This image was lost some time after publication.

The 24 hours since Wesley Snipes's three-year prison sentence for tax evasion have allowed for some perspective-gathering among the crack legal analysts at Defamer HQ. Sifting through the wreckage, we think we've discovered the key weak spots in the Snipes defense that, if only someone had acted sooner, could have kept our 18th (19th?) favorite action star a free man. Don't let this happen to you; follow the jump for a glimpse at the Chuck Norris factor and other Achilles' heels in Snipes's strategy.

1. Chuck Norris didn't care enough. We already know that Denzel Washington and Woody Harrelson did their parts to reinforce Snipes's character as zero hour. But what did Chuck Norris do besides simply lend his name to his karate-school business partner's half-assed statement of support?

Chuck Norris admires and respects Wesley Snipes which is why he has used him in two of his Total gym infomercials. We, in the martial arts, say making mistakes is how you learn to go forward and be a better person.

It's also how you get your ass kicked in Chuck Norris movies and federal court.

2. Judge Joe Brown is no substitute for sound legal counsel. TV Judge Brown was another of the allies mined for sentencing support, offering to his colleagues on the bench this acknowledgment:

If I might be indulged by pointing this out, your defendant is a person possessed of an enormous appeal to today's youth. In this context, he is uniquely capable of having a very positive impact upon them with the positive message of duty and obligation that he has consistently urged upon and for them. I would propose to you that he should be permitted to persue [sic] such aims with as little penal encumbrances as is [sic] possible and appropriate.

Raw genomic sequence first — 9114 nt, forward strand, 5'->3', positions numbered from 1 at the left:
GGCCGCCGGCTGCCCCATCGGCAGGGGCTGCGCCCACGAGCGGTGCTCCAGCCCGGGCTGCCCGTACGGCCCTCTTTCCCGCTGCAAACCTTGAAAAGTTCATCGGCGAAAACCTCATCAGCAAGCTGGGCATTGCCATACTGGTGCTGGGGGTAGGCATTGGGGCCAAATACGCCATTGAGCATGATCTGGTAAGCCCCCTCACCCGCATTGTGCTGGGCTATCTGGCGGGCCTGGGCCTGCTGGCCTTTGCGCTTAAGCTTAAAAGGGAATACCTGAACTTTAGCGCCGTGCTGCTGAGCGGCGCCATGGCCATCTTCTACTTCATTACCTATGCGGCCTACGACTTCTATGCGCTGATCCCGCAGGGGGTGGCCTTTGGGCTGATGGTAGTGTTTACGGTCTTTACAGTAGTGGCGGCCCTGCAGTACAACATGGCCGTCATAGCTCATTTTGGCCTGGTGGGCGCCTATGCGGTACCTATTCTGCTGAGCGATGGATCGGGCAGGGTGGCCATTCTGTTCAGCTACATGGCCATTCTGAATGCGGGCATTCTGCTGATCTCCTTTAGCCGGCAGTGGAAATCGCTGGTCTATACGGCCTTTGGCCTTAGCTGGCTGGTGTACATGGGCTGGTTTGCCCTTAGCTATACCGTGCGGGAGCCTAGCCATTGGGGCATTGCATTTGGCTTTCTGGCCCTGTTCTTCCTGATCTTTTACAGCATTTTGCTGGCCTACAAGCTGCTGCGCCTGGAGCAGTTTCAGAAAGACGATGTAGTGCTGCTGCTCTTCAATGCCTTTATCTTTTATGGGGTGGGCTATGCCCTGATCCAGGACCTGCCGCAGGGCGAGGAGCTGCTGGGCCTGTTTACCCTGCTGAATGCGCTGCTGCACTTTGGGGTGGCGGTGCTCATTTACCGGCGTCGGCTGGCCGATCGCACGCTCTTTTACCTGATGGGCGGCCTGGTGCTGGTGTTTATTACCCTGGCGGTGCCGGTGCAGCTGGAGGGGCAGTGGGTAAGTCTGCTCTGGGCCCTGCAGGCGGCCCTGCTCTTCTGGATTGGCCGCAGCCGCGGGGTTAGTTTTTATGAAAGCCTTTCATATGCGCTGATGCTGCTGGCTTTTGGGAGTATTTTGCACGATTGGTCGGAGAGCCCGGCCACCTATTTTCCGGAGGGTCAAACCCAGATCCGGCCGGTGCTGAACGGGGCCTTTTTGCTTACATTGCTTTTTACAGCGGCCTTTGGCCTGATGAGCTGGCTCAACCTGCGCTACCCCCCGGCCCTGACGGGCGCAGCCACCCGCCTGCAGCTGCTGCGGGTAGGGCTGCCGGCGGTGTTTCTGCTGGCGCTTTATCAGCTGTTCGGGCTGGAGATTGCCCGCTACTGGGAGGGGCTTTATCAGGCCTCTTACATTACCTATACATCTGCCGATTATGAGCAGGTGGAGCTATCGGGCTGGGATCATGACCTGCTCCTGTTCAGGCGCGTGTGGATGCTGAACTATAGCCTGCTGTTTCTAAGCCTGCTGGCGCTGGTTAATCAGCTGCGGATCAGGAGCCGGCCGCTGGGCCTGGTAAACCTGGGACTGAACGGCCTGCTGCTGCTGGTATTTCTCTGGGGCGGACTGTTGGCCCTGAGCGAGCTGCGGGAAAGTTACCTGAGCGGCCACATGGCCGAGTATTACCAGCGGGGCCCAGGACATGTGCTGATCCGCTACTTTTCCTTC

Everybody knows that "today's youth" neither A) watch Wesley Snipes films nor B) pay enough taxes for the IRS to "persue" their own prosecutions. What Snipes needed was a massive fruit basket from Judge Judy and/or a glowing Raymond Burr himfuckingself to come down from heaven and sonorously intone, "Do not imprison this fine, noble, beautiful young man." Now that's a defense.

3. When bribing the judge with $5 million, use small, untraceable bills — not checks. According to a report in the Ocala Star-Banner, defense attorney Daniel Meachum "deposited three envelopes containing $5 million in checks with the judge." The symbolic gesture was meant to suggest Snipes was ready to pay up. Alas, the checks were payable to the US Treasury and not "Hon. William Terrell Hodges." Thus the judge declined, and mere hours later Snipes was up the river for three years. Whatever happened to briefcases full of cash dropped casually in the judge's chambers? I mean, it's Florida — they stole a presidential election. Maybe Snipes needed to be made an example of after all.